Wednesday, 22 April 2015
Next time a News Corp newspaper tries to tell you that it has an independent editorial stance remember this.....
The Independent 21 April 2015:
Rupert Murdoch berated journalists on his tabloid papers for not doing enough to stop Labour winning the general election and warned them that the future of the company depended on stopping Ed Miliband entering No 10.
The proprietor of Britain’s best-selling tabloid warned executives that a Labour government would try to break up News Corp, which owns The Sun, The Times and The Sunday Times. He instructed them to be much more aggressive in their attacks on Labour and more positive about Conservative achievements in the run-up to polling day, sources told The Independent.
Mr Murdoch is understood to have made his views clear on a visit to London at the end of February, during which he met with senior Tories including the Conservative chief whip and former Times executive Michael Gove.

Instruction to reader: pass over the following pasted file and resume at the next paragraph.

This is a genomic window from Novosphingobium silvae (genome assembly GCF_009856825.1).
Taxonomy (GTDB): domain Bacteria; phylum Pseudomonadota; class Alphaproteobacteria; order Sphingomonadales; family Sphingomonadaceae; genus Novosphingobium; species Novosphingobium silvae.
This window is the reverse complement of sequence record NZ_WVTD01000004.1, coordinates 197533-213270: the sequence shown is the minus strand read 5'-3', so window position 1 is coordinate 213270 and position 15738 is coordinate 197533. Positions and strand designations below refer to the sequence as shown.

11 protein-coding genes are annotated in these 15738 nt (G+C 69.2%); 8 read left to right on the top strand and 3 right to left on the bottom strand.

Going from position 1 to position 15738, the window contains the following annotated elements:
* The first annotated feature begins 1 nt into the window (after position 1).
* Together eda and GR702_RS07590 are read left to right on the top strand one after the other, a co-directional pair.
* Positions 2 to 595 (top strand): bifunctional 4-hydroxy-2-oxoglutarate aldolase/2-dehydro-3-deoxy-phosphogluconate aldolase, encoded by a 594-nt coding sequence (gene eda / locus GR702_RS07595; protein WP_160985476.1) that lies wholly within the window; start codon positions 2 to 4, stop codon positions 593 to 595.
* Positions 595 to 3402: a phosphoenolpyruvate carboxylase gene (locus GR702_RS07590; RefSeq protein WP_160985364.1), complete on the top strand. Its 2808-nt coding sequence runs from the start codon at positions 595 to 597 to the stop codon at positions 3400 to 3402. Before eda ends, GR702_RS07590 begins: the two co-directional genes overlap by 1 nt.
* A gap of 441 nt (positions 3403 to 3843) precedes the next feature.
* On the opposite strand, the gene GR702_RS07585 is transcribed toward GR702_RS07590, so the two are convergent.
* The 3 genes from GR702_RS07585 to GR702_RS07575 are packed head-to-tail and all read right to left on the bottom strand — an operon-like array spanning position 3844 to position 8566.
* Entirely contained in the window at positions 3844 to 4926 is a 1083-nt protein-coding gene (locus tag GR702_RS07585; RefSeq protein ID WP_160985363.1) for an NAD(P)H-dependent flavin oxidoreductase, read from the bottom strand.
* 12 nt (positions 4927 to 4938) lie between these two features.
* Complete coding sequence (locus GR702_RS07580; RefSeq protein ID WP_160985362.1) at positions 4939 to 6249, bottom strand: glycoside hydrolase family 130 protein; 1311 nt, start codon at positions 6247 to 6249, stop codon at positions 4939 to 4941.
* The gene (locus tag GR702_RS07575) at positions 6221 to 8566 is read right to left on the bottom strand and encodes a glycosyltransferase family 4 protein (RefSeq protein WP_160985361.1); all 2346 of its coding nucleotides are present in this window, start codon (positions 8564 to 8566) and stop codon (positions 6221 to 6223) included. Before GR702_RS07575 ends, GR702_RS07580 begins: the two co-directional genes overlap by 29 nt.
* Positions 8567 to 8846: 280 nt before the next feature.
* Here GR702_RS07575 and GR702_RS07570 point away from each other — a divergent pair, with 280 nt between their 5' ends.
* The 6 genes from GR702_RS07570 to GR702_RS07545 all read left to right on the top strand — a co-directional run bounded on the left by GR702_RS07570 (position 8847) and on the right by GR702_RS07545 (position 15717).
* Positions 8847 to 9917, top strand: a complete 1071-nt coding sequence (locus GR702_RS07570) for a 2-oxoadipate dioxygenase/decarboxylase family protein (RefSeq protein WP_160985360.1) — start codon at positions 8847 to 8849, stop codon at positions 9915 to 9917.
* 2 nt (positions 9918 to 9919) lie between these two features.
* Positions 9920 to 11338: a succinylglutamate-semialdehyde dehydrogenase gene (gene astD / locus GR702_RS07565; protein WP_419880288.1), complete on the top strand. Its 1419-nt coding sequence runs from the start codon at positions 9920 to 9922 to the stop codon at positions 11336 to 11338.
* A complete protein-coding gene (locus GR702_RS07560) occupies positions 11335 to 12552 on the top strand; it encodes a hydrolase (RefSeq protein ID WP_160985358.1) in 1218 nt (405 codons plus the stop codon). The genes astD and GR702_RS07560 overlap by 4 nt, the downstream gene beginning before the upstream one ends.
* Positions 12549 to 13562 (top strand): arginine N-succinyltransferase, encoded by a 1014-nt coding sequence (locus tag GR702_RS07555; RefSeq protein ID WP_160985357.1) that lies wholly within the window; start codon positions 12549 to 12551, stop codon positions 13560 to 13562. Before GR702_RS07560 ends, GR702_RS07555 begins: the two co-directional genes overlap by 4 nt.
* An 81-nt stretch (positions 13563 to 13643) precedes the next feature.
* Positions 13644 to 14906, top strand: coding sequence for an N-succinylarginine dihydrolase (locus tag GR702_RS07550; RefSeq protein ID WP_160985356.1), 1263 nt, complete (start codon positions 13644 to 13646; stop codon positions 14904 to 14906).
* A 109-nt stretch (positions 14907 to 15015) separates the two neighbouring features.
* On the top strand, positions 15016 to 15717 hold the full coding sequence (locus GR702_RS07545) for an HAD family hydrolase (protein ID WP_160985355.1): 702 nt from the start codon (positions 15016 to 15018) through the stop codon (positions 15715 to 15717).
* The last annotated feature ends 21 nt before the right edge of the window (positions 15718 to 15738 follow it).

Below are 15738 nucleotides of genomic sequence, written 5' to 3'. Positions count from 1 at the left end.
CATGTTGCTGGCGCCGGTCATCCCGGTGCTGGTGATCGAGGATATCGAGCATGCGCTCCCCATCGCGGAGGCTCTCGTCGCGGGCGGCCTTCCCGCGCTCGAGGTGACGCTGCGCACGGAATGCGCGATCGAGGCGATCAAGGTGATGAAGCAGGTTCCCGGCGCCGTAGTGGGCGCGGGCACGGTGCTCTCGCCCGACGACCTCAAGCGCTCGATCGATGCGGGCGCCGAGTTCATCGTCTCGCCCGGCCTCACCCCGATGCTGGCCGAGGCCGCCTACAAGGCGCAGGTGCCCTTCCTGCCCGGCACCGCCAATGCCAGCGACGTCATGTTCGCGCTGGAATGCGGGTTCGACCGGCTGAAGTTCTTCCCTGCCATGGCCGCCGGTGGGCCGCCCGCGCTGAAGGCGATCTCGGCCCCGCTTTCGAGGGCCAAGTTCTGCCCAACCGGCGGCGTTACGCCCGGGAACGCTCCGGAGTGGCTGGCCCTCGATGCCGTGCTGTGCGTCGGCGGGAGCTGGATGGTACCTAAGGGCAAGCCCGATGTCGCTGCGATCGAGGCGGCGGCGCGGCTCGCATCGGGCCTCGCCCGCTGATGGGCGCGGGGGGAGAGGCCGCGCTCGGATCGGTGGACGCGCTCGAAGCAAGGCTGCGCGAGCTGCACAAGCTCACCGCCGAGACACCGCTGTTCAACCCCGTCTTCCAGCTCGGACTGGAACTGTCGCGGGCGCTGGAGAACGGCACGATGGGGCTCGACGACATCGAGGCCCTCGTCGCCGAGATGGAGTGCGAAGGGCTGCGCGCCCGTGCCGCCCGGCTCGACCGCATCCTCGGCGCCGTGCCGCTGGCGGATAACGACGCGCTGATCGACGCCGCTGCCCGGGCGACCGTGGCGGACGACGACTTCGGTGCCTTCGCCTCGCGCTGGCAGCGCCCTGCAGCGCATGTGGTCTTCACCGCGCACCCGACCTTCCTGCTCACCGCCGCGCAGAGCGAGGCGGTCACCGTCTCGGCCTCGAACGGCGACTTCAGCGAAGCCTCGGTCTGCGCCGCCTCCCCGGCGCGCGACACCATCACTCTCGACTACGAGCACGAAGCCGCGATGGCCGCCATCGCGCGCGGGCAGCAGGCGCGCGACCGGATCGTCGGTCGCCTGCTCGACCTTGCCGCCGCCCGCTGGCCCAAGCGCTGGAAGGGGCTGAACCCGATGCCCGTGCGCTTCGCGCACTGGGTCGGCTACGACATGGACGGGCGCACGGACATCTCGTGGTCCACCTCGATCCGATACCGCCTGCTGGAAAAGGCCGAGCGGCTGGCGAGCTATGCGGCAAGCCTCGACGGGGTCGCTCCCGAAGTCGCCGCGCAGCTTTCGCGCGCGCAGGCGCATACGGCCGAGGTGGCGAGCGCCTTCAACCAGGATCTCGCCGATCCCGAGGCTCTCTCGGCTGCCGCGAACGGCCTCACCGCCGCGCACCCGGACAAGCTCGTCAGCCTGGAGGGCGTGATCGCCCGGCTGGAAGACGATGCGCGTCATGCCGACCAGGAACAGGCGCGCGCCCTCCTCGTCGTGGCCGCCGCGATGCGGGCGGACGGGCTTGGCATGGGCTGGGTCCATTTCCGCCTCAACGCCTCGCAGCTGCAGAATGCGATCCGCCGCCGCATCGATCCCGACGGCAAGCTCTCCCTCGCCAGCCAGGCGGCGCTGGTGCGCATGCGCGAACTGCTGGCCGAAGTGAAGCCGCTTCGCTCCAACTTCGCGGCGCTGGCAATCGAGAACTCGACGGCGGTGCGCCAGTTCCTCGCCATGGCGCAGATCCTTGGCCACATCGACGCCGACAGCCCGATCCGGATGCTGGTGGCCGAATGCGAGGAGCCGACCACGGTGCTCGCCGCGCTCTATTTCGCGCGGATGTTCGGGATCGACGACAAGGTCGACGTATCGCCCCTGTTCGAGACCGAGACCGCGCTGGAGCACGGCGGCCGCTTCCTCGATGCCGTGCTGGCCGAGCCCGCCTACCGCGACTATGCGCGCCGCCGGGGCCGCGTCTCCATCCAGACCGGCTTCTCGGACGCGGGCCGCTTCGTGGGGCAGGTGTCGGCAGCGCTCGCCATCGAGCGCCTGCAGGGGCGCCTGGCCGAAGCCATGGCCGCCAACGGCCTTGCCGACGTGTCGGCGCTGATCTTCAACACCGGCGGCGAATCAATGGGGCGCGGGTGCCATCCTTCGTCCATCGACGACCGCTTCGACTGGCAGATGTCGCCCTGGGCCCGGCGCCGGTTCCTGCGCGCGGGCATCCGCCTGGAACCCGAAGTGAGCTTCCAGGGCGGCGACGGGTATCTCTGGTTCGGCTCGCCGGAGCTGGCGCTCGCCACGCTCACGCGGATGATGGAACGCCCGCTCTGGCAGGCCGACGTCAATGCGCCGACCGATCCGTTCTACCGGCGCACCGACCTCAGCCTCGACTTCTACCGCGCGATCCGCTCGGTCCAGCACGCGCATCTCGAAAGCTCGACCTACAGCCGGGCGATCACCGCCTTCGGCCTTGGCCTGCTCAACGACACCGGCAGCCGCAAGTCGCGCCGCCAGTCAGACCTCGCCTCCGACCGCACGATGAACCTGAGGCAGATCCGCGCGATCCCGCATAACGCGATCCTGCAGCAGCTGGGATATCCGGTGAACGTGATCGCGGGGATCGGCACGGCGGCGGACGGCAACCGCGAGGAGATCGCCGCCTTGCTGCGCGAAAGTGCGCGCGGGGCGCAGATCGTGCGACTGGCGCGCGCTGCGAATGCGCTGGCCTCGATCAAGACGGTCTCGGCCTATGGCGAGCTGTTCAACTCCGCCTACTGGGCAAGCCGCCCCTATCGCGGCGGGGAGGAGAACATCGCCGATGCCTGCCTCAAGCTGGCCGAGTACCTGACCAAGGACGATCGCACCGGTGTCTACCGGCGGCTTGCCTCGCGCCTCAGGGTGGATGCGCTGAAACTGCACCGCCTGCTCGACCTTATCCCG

The News Corp boss, who has made no secret of his dislike of the Labour leader, told the editor of The Sun, David Dinsmore, that he expected the paper to be much sharper in its attacks on Labour……
Two days after Mr Murdoch’s visit the paper devoted a two-page spread to the election – with the left-hand page containing a 10-point “pledge” to voters written by David Cameron. The right-hand side of the spread was an attack on Ed Balls under the headline: “I ruined your pensions, I sold off our gold, I helped wreck [the] economy, Now I’m going to put up your taxes.”
It is understood that Mr Murdoch reminded executives that Labour would try to break up News UK, which owns The Sun, The Times and The Sunday Times. The party has suggested that no owner should be allowed to control more than 34 per cent of the UK media, a cap which would force News UK to sell one of the titles.
It has also pledged to implement recommendations in the Leveson report for an independent press regulator backed by statute, bitterly opposed by Murdoch. Mr Miliband has made “standing up” to Mr Murdoch over the phone-hacking affair a central plank in his attempts to persuade voters that he is a strong leader. A source said: “Rupert made it very clear he was unhappy with The Sun’s coverage of the election. He basically said the future of the company was at stake and they need to get their act together.”……